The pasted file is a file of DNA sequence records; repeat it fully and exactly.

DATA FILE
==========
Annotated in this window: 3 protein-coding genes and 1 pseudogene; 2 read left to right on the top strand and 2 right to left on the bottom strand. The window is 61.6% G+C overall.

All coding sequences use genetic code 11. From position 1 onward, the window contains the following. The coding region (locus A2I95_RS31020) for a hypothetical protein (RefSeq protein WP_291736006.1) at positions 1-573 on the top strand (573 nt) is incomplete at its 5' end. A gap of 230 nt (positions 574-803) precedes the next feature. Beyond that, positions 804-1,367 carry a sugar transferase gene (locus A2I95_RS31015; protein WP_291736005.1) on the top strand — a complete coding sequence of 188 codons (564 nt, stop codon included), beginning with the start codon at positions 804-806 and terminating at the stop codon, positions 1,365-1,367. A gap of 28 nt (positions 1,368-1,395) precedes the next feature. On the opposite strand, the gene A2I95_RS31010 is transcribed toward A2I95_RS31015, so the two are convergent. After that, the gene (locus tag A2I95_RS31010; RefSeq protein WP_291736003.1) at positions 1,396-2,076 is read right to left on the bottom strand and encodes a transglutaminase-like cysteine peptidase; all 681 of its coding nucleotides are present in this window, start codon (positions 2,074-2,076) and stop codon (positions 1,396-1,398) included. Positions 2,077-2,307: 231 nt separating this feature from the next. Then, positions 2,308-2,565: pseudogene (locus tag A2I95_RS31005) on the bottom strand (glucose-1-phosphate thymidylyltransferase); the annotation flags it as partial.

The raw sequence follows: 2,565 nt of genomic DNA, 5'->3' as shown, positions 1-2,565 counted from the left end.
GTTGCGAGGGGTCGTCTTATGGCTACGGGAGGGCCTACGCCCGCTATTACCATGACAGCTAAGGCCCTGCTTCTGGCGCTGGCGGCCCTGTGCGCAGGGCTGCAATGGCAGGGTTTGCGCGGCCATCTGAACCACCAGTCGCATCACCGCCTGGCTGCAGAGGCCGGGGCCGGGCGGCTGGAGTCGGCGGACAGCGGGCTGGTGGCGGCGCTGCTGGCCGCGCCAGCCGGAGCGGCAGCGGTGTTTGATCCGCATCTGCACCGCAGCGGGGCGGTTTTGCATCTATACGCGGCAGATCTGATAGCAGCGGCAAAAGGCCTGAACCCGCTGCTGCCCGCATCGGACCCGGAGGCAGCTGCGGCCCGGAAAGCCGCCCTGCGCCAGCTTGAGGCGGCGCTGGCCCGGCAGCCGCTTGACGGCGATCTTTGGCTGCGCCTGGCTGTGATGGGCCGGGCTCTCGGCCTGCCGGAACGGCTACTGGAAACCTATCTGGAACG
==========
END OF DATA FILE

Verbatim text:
Annotated in this window: 3 protein-coding genes and 1 pseudogene; 2 read left to right on the top strand and 2 right to left on the bottom strand. The window is 61.6% G+C overall.

All coding sequences use genetic code 11. From position 1 onward, the window contains the following. The coding region (locus A2I95_RS31020) for a hypothetical protein (RefSeq protein WP_291736006.1) at positions 1-573 on the top strand (573 nt) is incomplete at its 5' end. A gap of 230 nt (positions 574-803) precedes the next feature. Beyond that, positions 804-1,367 carry a sugar transferase gene (locus A2I95_RS31015; protein WP_291736005.1) on the top strand — a complete coding sequence of 188 codons (564 nt, stop codon included), beginning with the start codon at positions 804-806 and terminating at the stop codon, positions 1,365-1,367. A gap of 28 nt (positions 1,368-1,395) precedes the next feature. On the opposite strand, the gene A2I95_RS31010 is transcribed toward A2I95_RS31015, so the two are convergent. After that, the gene (locus tag A2I95_RS31010; RefSeq protein WP_291736003.1) at positions 1,396-2,076 is read right to left on the bottom strand and encodes a transglutaminase-like cysteine peptidase; all 681 of its coding nucleotides are present in this window, start codon (positions 2,074-2,076) and stop codon (positions 1,396-1,398) included. Positions 2,077-2,307: 231 nt separating this feature from the next. Then, positions 2,308-2,565: pseudogene (locus tag A2I95_RS31005) on the bottom strand (glucose-1-phosphate thymidylyltransferase); the annotation flags it as partial.

The raw sequence follows: 2,565 nt of genomic DNA, 5'->3' as shown, positions 1-2,565 counted from the left end.
GTTGCGAGGGGTCGTCTTATGGCTACGGGAGGGCCTACGCCCGCTATTACCATGACAGCTAAGGCCCTGCTTCTGGCGCTGGCGGCCCTGTGCGCAGGGCTGCAATGGCAGGGTTTGCGCGGCCATCTGAACCACCAGTCGCATCACCGCCTGGCTGCAGAGGCCGGGGCCGGGCGGCTGGAGTCGGCGGACAGCGGGCTGGTGGCGGCGCTGCTGGCCGCGCCAGCCGGAGCGGCAGCGGTGTTTGATCCGCATCTGCACCGCAGCGGGGCGGTTTTGCATCTATACGCGGCAGATCTGATAGCAGCGGCAAAAGGCCTGAACCCGCTGCTGCCCGCATCGGACCCGGAGGCAGCTGCGGCCCGGAAAGCCGCCCTGCGCCAGCTTGAGGCGGCGCTGGCCCGGCAGCCGCTTGACGGCGATCTTTGGCTGCGCCTGGCTGTGATGGGCCGGGCTCTCGGCCTGCCGGAACGGCTACTGGAAACCTATCTGGAACG